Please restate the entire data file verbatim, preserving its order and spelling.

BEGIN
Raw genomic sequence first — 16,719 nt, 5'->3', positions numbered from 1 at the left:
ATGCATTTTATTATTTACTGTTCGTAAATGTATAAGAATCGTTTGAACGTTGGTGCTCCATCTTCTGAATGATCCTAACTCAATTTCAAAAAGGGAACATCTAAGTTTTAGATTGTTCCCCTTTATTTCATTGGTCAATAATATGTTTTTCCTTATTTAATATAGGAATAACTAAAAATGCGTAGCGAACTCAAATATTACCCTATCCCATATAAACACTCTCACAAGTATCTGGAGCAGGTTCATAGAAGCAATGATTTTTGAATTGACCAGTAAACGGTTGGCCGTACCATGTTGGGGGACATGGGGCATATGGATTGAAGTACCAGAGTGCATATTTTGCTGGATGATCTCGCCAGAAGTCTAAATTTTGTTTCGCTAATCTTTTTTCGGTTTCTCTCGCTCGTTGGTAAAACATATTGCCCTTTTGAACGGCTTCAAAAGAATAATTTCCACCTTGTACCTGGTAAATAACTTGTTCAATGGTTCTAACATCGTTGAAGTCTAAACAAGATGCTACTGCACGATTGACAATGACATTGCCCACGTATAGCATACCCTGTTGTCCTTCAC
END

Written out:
Raw genomic sequence first — 16,719 nt, 5'->3', positions numbered from 1 at the left:
ATGCATTTTATTATTTACTGTTCGTAAATGTATAAGAATCGTTTGAACGTTGGTGCTCCATCTTCTGAATGATCCTAACTCAATTTCAAAAAGGGAACATCTAAGTTTTAGATTGTTCCCCTTTATTTCATTGGTCAATAATATGTTTTTCCTTATTTAATATAGGAATAACTAAAAATGCGTAGCGAACTCAAATATTACCCTATCCCATATAAACACTCTCACAAGTATCTGGAGCAGGTTCATAGAAGCAATGATTTTTGAATTGACCAGTAAACGGTTGGCCGTACCATGTTGGGGGACATGGGGCATATGGATTGAAGTACCAGAGTGCATATTTTGCTGGATGATCTCGCCAGAAGTCTAAATTTTGTTTCGCTAATCTTTTTTCGGTTTCTCTCGCTCGTTGGTAAAACATATTGCCCTTTTGAACGGCTTCAAAAGAATAATTTCCACCTTGTACCTGGTAAATAACTTGTTCAATGGTTCTAACATCGTTGAAGTCTAAACAAGATGCTACTGCACGATTGACAATGACATTGCCCACGTATAGCATACCCTGTTGTCCTTCAC